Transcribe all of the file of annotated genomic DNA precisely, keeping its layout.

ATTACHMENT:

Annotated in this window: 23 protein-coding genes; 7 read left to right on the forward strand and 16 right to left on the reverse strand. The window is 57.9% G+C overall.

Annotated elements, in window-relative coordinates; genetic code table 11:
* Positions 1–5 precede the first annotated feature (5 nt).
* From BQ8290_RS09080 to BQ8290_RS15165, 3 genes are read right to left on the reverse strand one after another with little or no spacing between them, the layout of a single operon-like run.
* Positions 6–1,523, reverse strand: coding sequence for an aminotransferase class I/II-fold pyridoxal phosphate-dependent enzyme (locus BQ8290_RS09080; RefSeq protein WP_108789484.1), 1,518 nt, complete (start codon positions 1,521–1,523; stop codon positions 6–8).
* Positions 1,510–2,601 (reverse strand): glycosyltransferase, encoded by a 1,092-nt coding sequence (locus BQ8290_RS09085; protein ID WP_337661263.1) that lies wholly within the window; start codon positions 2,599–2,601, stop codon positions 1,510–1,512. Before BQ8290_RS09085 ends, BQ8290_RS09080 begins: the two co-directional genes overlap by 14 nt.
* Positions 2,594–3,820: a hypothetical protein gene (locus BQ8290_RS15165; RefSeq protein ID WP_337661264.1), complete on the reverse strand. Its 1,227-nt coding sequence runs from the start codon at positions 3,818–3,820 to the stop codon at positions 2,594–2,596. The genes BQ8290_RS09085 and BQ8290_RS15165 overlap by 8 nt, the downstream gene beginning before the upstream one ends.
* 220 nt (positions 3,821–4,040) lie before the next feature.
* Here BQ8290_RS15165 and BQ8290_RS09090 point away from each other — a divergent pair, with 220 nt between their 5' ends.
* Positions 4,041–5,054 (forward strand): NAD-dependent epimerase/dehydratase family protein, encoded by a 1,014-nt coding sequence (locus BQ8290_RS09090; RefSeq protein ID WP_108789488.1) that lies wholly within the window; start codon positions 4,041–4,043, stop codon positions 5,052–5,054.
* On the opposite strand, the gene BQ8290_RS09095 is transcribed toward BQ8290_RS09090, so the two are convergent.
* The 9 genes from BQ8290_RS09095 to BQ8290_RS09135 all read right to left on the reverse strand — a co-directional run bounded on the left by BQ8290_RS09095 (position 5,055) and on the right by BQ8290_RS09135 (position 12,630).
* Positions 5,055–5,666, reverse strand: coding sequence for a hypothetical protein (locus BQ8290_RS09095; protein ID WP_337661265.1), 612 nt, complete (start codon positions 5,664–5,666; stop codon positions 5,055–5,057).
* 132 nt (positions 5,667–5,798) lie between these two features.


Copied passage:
Annotated in this window: 23 protein-coding genes; 7 read left to right on the forward strand and 16 right to left on the reverse strand. The window is 57.9% G+C overall.

Annotated elements, in window-relative coordinates; genetic code table 11:
* Positions 1–5 precede the first annotated feature (5 nt).
* From BQ8290_RS09080 to BQ8290_RS15165, 3 genes are read right to left on the reverse strand one after another with little or no spacing between them, the layout of a single operon-like run.
* Positions 6–1,523, reverse strand: coding sequence for an aminotransferase class I/II-fold pyridoxal phosphate-dependent enzyme (locus BQ8290_RS09080; RefSeq protein WP_108789484.1), 1,518 nt, complete (start codon positions 1,521–1,523; stop codon positions 6–8).
* Positions 1,510–2,601 (reverse strand): glycosyltransferase, encoded by a 1,092-nt coding sequence (locus BQ8290_RS09085; protein ID WP_337661263.1) that lies wholly within the window; start codon positions 2,599–2,601, stop codon positions 1,510–1,512. Before BQ8290_RS09085 ends, BQ8290_RS09080 begins: the two co-directional genes overlap by 14 nt.
* Positions 2,594–3,820: a hypothetical protein gene (locus BQ8290_RS15165; RefSeq protein ID WP_337661264.1), complete on the reverse strand. Its 1,227-nt coding sequence runs from the start codon at positions 3,818–3,820 to the stop codon at positions 2,594–2,596. The genes BQ8290_RS09085 and BQ8290_RS15165 overlap by 8 nt, the downstream gene beginning before the upstream one ends.
* 220 nt (positions 3,821–4,040) lie before the next feature.
* Here BQ8290_RS15165 and BQ8290_RS09090 point away from each other — a divergent pair, with 220 nt between their 5' ends.
* Positions 4,041–5,054 (forward strand): NAD-dependent epimerase/dehydratase family protein, encoded by a 1,014-nt coding sequence (locus BQ8290_RS09090; RefSeq protein ID WP_108789488.1) that lies wholly within the window; start codon positions 4,041–4,043, stop codon positions 5,052–5,054.
* On the opposite strand, the gene BQ8290_RS09095 is transcribed toward BQ8290_RS09090, so the two are convergent.
* The 9 genes from BQ8290_RS09095 to BQ8290_RS09135 all read right to left on the reverse strand — a co-directional run bounded on the left by BQ8290_RS09095 (position 5,055) and on the right by BQ8290_RS09135 (position 12,630).
* Positions 5,055–5,666, reverse strand: coding sequence for a hypothetical protein (locus BQ8290_RS09095; protein ID WP_337661265.1), 612 nt, complete (start codon positions 5,664–5,666; stop codon positions 5,055–5,057).
* 132 nt (positions 5,667–5,798) lie between these two features.